Pattern Mixing for Men

Pattern mixing is a popular fashion trend right now for women – but, for men, pattern mixing is just part of their everyday suit and Sunday attire.

BJ Stringham with Utah Woolen Mills explains the four-step formula men should follow.

You’d wear that with that?!?!

Ladies, wouldn’t it be nice if your man knew how to dress himself? I know it sounds like a pipedream and as attainable as training him to put the toilet seat down. But in his defense, he has evolved from a primate. Ask him to do a grunt, beat his chest, or slobber and he will gladly oblige. Ask him to match clothes and you’ve just exploded his skill set and literally blown his mind.

Can he wear a check shirt with a patterned tie? Can he wear a paisley tie with a striped shirt? Heaven forbid he wear a dress shirt other than the color white, which by the way, white is the complete absence of color. What simple rules can help you guide him to becoming a man that can dress himself when you are not around? Below are some tips that will help you avoid dressing him in things that will make other people dizzy from looking at two patterns that don’t complement each other.

Try to remember this acronym, CUPS:


1) Color – Try to think of it as stock portfolio. Diversification is the key to a successful portfolio and is no different than your closet. Don’t be afraid of using contrasting colors in your shirt/tie/suit combinations. When you hear people talking about warm and cool tones, they are basically referring to browns/creams/reds/oranges and cool tones are blues/greys/blacks/purples. What you need to know is that warm tones are nicely complimented with cool tones and visa versa. If you are going for a safer look, matching every article you are wearing to in the same tone will accomplish just that, but that’s what you’ve been doing your whole life. Instead try using contrasting tones to liven your wardrobe.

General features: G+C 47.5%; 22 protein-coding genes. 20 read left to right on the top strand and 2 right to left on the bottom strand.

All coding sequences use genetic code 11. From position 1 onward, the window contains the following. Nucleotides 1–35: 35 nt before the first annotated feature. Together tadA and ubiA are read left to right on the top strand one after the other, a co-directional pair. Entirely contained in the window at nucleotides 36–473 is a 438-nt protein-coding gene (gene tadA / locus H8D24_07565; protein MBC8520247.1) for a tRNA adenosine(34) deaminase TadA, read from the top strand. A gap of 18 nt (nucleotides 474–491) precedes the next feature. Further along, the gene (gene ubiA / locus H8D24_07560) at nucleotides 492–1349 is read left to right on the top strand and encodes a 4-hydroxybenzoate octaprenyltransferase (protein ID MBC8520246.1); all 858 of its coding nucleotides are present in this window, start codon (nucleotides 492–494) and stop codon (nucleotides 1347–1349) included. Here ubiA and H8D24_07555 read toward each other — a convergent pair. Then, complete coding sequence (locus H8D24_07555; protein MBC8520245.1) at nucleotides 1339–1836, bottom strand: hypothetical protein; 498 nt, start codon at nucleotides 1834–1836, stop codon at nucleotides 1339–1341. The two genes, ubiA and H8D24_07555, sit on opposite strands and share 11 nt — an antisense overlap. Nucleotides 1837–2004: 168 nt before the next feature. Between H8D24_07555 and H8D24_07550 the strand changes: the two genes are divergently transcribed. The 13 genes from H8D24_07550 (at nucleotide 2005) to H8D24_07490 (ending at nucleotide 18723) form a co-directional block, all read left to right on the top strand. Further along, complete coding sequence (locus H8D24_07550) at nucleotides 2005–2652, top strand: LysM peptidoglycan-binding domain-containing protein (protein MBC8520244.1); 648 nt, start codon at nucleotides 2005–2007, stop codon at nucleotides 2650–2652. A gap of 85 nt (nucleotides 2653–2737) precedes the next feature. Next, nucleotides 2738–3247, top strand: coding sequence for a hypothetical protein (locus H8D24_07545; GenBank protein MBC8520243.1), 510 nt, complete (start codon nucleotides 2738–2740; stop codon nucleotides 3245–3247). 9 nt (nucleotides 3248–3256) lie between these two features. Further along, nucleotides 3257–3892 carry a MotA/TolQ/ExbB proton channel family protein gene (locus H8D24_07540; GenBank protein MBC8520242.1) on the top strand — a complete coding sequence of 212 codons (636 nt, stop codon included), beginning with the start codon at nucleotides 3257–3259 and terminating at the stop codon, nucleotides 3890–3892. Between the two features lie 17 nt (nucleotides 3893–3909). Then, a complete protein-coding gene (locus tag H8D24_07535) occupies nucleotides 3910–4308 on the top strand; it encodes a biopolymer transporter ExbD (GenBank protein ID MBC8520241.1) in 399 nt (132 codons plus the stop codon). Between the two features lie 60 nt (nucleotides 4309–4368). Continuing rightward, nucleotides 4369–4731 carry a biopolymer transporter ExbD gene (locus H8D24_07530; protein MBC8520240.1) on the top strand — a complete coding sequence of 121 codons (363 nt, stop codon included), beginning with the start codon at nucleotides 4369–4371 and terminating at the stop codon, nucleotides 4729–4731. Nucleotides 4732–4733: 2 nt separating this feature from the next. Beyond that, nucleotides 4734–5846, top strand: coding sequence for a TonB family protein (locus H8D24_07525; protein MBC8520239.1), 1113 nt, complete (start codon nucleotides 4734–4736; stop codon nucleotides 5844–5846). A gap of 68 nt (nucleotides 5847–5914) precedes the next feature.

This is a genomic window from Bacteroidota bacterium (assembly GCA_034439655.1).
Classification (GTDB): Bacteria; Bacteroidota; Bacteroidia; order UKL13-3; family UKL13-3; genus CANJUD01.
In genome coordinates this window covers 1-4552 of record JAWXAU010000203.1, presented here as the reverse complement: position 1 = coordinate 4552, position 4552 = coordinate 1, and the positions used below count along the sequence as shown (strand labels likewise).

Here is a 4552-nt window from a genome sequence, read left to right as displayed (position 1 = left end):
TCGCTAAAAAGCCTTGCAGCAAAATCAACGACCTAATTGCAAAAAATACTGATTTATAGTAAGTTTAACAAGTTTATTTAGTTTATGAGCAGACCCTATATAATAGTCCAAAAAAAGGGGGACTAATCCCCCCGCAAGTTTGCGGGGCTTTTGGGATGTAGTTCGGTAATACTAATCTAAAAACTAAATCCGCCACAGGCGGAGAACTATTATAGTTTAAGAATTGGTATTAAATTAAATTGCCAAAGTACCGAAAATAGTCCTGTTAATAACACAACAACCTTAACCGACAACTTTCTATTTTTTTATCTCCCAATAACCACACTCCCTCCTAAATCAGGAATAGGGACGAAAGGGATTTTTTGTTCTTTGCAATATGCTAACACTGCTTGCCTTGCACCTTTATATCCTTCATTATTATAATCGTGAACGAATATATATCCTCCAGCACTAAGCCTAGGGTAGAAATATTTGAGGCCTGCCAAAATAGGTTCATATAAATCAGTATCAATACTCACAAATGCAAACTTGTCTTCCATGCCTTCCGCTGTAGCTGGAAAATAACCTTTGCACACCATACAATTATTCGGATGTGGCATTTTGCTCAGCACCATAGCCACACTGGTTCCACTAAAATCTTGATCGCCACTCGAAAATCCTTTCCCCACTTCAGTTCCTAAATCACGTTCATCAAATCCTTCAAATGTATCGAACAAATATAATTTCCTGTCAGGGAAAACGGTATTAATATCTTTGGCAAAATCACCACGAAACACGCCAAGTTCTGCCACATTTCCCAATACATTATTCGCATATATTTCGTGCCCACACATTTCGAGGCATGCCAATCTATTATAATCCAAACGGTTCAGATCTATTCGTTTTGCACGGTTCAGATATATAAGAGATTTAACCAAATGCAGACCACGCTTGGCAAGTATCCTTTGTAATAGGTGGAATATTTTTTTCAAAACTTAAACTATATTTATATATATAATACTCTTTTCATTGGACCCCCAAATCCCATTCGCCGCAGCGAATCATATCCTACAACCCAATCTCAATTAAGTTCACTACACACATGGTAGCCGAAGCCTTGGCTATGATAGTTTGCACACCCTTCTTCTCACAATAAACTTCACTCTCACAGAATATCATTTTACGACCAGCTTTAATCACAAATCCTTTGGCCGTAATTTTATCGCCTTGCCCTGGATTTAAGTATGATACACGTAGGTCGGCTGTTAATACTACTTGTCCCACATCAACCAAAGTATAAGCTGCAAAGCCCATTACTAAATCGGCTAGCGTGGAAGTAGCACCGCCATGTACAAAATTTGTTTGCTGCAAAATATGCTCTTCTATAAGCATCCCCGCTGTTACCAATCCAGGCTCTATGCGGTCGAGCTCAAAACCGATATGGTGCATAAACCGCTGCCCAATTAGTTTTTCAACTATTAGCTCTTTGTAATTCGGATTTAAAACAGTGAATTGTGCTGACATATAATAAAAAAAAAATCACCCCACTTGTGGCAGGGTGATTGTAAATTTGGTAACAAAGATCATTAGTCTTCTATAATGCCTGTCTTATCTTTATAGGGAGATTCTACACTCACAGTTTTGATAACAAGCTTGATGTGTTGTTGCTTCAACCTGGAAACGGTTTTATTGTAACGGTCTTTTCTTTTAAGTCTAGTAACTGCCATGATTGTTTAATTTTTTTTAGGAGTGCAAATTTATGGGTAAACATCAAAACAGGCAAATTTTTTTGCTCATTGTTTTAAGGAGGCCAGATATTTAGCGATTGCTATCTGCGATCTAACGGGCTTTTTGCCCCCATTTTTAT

2) Undertones – Look for the colors that are part of the supporting cast of an ensemble. If there is a tan stripe in your jacket, try to use that tan as the dominant color in your tie. Using the subtle undertones in the main article and complimenting those with either the accompanying pants or socks, will give you a look that is fun yet obvious you know what you are doing. (Even if you don’t)

3) Pattern – Remember to contrast the style of the patterns you are trying to match. For example if you have a small pattern in your shirt, make sure the pattern in your tie is either solid or a bigger pattern so the patterns aren’t competing for your eye’s attention. A paisley goes great against a stripe, or a check patterned shirt goes well with a tie that has geometric shapes of a larger or smaller size. With patterns, just remember that contrast is your friend. Remembering that patterns are to be contrasted in style and size will help you create some very fashionable looks and garner more confidence in your ability to dress your man.

4) Size – Size definitely matters when it comes to contrasting different items in your wardrobe. This rule is simple. Our eyes can be easily confused when there is too much going on. Putting a small polka dot pattern tie on a small check shirt will make the observer feel dizzy and that something doesn’t quite jive. Contrast the size in the two patterns you are trying to combine and you will be successful. If you want to put the polka dot and the check together, make sure the check is subtle and the polka dot is larger and the dominant statement of the two.

As you learn to combine colors and patterns, remember the key is that you want to avoid the “dizzy effect”. CUPS will help you navigate the seas of matching patterns. The best advise we can give you is to have somebody who knows how to put these things together help you learn what works. And the more you practice, the less you’ll need someone like me to help you put it together.

Utah Woolen Mills, located in Salt Lake City, Utah, is your premier resource for
Men and Women’s Fine Clothing.

Utah Woolen Mills
59 W. South Temple
Salt Lake City, UT 84101
Phone: (801) 364-1851
Fax: (801) 364-1854

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